US ex-presidents unite after divisive week

Allies: Carter, Bush Snr, Bush Jnr, Clinton and Obama won eight presidential elections. © Getty

Can America ever be united again? At a time when everything from the national anthem to the military to hurricanes becomes politicised, many fear this age of partisanship will never end.

On Saturday the five living former US presidents met in Texas for a concert in aid of victims of the hurricanes that have ravaged the country this year.

The sight of three Democrats and two Republicans gathering together was a powerful symbol of American unity. All held their hands to their hearts as they sang the national anthem.

But the five men have a combined age of 384. They are the past. And the age of politics that has followed them is being defined by rampant partisanship where, as George W. Bush put it, “Disagreement escalates into dehumanisation.”

Take last week. After falsely accusing President Obama of not calling the families of fallen soldiers, President Trump made such a phone call himself. According to Democratic congresswoman Frederica S. Wilson, Trump told the soldier’s widow that her husband “knew what he signed up for”.

Trump angrily disputed that account, and the White House accused the congresswoman of politicising a sacred ritual after Trump initially said she “fabricated” it. Brian Flood of Fox News accused the Democrats of “weaponising” military families.

Once, the military was a uniting force for Americans, regardless of people’s politics. But events in recent months have eroded that sense. This latest dispute, Trump’s ban on transgender troops, and the row over Bowe Bergdahl have turned the military into a political football.

Then there is Hollywood and the national anthem, two more symbols all Americans once took pride in. But the Harvey Weinstein scandal and the #TakeAKnee protest have divided Americans. Even the country’s favourite sport is now ridden with political undertones.

Politico came up with the term “negative partisanship” to explain this feverish atmosphere. “Over the past few decades, American politics has become like a bitter sports rivalry, in which the parties hang together mainly out of sheer hatred of the other team,” it wrote.

Liberals blame Trump’s rhetoric for this split, while conservatives blame left-wing identity politics. But can it ever end?

Polar opposites

Many are pessimistic. America seems to have lost the sense of purpose and togetherness that defined the decades in which it became a superpower. The two Americas, red state and blue state, rural and urban, conservative and progressive, have stopped talking to each other, while social media has made opinion everything.

“Things are not as bad as they seem,” reply others. America has experienced civil war. During the supposedly happy era of the 1950s, millions of African-Americans were second-class citizens. Politics can bring out the worst in people; in person, Americans remain respectful to one another. These bonds will win, and times will change.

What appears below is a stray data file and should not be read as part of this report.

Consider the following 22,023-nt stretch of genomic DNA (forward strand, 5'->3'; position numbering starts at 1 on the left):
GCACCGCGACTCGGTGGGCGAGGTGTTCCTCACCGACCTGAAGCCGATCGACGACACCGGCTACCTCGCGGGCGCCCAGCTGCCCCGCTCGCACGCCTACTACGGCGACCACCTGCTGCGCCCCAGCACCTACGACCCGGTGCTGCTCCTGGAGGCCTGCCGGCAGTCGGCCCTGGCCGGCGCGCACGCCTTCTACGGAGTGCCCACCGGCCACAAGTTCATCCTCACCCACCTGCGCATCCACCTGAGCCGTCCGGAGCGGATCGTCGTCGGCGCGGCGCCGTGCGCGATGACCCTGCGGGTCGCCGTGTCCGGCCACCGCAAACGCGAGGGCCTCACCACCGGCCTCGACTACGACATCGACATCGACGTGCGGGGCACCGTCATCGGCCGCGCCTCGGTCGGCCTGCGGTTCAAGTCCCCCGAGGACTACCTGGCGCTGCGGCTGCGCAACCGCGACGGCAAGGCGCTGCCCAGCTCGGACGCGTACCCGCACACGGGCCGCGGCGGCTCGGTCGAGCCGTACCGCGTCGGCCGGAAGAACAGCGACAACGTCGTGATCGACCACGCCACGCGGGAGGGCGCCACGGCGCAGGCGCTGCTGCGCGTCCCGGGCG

You Decide

  1. When Trump leaves office, will America become less polarised politically?
  2. Over which three issues do you think Americans are most divided?

Activities

  1. Talk to someone you disagree with politically, and find three things you agree on.
  2. Come up with a plan for a national event that could unify Americans without touching on politics.

Some People Say...

“America would be happier if it split into two different countries.”

What do you think?

Q & A

What do we know?
America is divided. The divide is related to economics, but the cultural divide is a relatively new phenomenon. Research has shown that since the 1980s, supporters of both major parties have grown to dislike the opposing party and its elected leaders more than they like their own party and its elected leaders. Almost all public institutions, from sport to the military, have been affected by this divide.
What do we not know?
Whether anything can be done. Most people, whether they support him or not, believe Trump has exacerbated this divide by campaigning on issues that annoy his opponents the most. But it remains to be seen whether the next president, Democrat or Republican, can do a better job of uniting the country.

Word Watch

Combined age of 384
Jimmy Carter and George H.W. Bush are 93, Bill Clinton and George W. Bush are 71 and Barack Obama is 56.
George W. Bush
Many saw Bush’s speech as an implicit rebuke of Trump, though he did not mention the president’s name. Despite being a Republican, Bush refused to endorse Trump for the presidency.
Bowe Bergdahl
Soldier who deserted his station in Afghanistan in 2009, and was held captive by the Taliban for five years. He is currently facing a military trial for his actions.
Harvey Weinstein scandal
Weinstein is a committed liberal who helped fund Hillary Clinton’s presidential campaign. Conservatives have attacked the hypocrisy of a leading Hollywood figure who preached gender equality but is now exposed as a serial abuser.
#TakeAKnee
Trump has suggested that players who kneel during the pre-game national anthem to protest against the treatment of African-Americans should be sacked by their NFL franchises.
Identity politics
Defining your politics around your identity, whether it is racial, sexual or social background, rather than traditional party allegiances.

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